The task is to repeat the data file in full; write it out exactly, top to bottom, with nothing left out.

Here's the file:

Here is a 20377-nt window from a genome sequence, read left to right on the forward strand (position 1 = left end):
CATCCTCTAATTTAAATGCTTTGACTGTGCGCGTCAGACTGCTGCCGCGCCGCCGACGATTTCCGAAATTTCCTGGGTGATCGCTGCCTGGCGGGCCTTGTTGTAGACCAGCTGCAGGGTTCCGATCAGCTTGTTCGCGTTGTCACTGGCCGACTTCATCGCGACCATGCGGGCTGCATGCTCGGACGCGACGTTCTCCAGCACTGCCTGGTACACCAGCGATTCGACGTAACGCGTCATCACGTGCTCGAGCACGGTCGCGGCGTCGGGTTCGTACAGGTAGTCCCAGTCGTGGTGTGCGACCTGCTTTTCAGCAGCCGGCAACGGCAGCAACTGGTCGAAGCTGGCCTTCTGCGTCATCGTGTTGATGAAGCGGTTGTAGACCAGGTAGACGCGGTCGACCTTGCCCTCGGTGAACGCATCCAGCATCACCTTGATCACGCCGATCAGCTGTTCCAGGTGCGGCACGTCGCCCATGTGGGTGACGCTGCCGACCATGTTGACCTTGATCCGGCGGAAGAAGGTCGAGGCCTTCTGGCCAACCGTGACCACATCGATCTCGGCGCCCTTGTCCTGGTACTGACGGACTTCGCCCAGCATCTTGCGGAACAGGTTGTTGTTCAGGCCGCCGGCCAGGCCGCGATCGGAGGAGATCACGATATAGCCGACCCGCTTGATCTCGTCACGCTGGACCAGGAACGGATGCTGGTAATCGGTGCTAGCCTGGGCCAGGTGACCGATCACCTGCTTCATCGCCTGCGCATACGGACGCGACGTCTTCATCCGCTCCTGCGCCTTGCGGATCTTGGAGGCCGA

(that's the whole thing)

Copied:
Here is a 20377-nt window from a genome sequence, read left to right on the forward strand (position 1 = left end):
CATCCTCTAATTTAAATGCTTTGACTGTGCGCGTCAGACTGCTGCCGCGCCGCCGACGATTTCCGAAATTTCCTGGGTGATCGCTGCCTGGCGGGCCTTGTTGTAGACCAGCTGCAGGGTTCCGATCAGCTTGTTCGCGTTGTCACTGGCCGACTTCATCGCGACCATGCGGGCTGCATGCTCGGACGCGACGTTCTCCAGCACTGCCTGGTACACCAGCGATTCGACGTAACGCGTCATCACGTGCTCGAGCACGGTCGCGGCGTCGGGTTCGTACAGGTAGTCCCAGTCGTGGTGTGCGACCTGCTTTTCAGCAGCCGGCAACGGCAGCAACTGGTCGAAGCTGGCCTTCTGCGTCATCGTGTTGATGAAGCGGTTGTAGACCAGGTAGACGCGGTCGACCTTGCCCTCGGTGAACGCATCCAGCATCACCTTGATCACGCCGATCAGCTGTTCCAGGTGCGGCACGTCGCCCATGTGGGTGACGCTGCCGACCATGTTGACCTTGATCCGGCGGAAGAAGGTCGAGGCCTTCTGGCCAACCGTGACCACATCGATCTCGGCGCCCTTGTCCTGGTACTGACGGACTTCGCCCAGCATCTTGCGGAACAGGTTGTTGTTCAGGCCGCCGGCCAGGCCGCGATCGGAGGAGATCACGATATAGCCGACCCGCTTGATCTCGTCACGCTGGACCAGGAACGGATGCTGGTAATCGGTGCTAGCCTGGGCCAGGTGACCGATCACCTGCTTCATCGCCTGCGCATACGGACGCGACGTCTTCATCCGCTCCTGCGCCTTGCGGATCTTGGAGGCCGA